However when it comes to viewing angles the Galaxy Tab appears to be behind the Apple tablet. It seems the colors start to wash out at much wider angles than on the iPad. This is not to say that you are unable to see the Galaxy Tab display from an angle – the colors might not be accurate but the image is still there.






The 7" classy screen of the Tab has remarkable picture quality but small viewing angles and just descent contrast

While browsing the gallery we noticed one more thing we didn’t much like about the display – picture ghosting. Some quick scrolling through the image gallery revealed some unpleasant ghosting, especially on darker images. This issue is probably caused by a slower Liquid Crystal Display (LCD) response time (16ms or higher).

The colorful side is the sensitivity of the Samsung Galaxy Tab touchscreen, which is simply superb. But hey, that is hardly any news when talking about a capacitive unit. It may create styluses and gloves a no-go but every single touch of your bare fingers is sure to register.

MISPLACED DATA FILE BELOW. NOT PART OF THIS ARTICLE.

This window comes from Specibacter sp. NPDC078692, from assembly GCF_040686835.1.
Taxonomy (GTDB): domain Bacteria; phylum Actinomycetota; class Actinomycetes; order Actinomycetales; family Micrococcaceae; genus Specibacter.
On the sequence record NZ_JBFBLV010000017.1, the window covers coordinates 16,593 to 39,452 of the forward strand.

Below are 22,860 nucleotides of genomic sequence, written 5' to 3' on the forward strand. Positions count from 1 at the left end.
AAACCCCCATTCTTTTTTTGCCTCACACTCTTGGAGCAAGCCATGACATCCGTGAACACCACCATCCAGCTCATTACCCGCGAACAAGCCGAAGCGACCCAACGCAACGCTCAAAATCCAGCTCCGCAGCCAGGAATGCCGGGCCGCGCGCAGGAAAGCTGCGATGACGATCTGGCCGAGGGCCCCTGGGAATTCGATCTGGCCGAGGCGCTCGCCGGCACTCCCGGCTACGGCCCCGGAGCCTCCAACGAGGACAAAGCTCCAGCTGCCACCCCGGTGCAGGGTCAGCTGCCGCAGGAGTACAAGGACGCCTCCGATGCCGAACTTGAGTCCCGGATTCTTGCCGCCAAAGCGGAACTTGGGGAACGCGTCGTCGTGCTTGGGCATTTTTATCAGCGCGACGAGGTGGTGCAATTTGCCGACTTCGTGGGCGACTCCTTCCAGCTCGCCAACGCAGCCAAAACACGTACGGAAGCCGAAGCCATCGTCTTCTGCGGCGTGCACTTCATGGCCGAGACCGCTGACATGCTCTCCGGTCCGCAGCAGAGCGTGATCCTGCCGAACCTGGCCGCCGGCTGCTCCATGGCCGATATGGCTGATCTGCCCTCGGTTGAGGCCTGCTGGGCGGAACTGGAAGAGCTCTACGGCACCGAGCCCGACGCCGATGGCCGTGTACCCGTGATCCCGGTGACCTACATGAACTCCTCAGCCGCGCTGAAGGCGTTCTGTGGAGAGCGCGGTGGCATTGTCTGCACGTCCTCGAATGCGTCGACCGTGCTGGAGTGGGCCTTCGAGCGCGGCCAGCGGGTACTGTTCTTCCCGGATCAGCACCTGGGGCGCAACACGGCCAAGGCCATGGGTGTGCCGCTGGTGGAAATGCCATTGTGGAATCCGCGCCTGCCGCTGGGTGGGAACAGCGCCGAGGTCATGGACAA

Above the display we find the video-call capturing camera and the ambient light sensor.



The video-call capturing camera on top

Below the display we find four capacitive buttons. Those include Back, Home, Context menu and a dedicated Search key. They are all large enough and comfortable to use. And since the keys utilize the same technology as the screen, the transition is as smooth as it gets.



Four Android keys under the screen

The correct hand side (assuming portrait is its default position) of the Galaxy Tab is quite busy. Samsung has placed the volume rocker and the power/classy screen lock keys there, as well as the SIM card tray and the microSD card slot. There are small plastic lids covering the two slots so they’re safe against dirt and moisture.






The right-hand side of Samsung Galaxy Tab is quite busy – two key combos and two card slots

By contrast, the 3.5mm jack is exposed and it’s the only thing of interest to find on the top of the device. There is one more concern too – the jack position. When you plug the headphones in, they easily become an obstacle for your left hand in landscape use.




On top there's only the 3.5mm audio jack

The left is also pretty bare, with the microphone pinhole the only thing to note. It’s located near the top so it’s harder to muffle with a finger when holding the phone.




The left-hand side is empty save for the mic pinhole

The bottom of the Galaxy Tab is where the stereo speakers and the 30-pin connector are located. Samsung did consider using a standard microUniversal Serial Bus (USB) port instead, but that would’ve ruled out accessories such as HDMI cables, so they went for the proprietary connector.